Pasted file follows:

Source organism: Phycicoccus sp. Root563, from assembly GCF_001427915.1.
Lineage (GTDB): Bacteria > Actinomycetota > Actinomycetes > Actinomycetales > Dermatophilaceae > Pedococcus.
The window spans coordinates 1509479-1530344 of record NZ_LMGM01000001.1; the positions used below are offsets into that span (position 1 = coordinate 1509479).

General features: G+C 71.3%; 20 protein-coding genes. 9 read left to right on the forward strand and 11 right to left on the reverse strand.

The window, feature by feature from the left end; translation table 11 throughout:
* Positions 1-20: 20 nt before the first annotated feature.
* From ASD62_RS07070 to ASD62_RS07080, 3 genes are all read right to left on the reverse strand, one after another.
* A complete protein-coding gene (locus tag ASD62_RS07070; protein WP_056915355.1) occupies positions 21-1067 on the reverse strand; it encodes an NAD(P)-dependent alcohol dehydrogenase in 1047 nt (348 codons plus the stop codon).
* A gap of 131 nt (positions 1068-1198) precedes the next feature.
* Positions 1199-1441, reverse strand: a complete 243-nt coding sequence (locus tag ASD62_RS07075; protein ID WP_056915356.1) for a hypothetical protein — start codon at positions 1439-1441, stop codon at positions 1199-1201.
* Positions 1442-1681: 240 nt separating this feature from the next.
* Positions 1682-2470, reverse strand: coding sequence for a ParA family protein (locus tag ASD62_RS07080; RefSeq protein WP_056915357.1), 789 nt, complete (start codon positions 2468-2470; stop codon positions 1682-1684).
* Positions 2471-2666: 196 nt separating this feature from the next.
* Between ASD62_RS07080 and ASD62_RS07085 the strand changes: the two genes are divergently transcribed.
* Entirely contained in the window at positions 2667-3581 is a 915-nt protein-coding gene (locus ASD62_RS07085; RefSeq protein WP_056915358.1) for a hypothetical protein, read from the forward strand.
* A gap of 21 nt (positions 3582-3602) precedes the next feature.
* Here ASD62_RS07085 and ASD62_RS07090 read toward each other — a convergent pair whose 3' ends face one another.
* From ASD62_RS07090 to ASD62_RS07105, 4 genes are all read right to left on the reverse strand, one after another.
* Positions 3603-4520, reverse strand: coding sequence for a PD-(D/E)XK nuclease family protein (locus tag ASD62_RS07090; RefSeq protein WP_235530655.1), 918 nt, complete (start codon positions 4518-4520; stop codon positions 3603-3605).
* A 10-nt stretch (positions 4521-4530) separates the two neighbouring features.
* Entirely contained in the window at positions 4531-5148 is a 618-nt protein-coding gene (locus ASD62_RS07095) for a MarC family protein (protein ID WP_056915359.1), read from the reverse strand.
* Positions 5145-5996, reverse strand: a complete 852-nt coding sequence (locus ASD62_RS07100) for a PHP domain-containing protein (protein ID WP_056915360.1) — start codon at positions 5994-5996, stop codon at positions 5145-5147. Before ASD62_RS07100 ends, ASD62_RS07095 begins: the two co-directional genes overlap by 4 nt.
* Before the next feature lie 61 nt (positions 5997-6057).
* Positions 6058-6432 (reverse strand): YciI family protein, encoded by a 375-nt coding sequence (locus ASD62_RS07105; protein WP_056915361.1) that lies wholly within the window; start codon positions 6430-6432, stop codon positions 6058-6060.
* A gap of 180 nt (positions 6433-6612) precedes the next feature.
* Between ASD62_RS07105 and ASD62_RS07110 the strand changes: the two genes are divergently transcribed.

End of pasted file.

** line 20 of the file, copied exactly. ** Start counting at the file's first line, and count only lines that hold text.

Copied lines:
* A 10-nt stretch (positions 4521-4530) separates the two neighbouring features.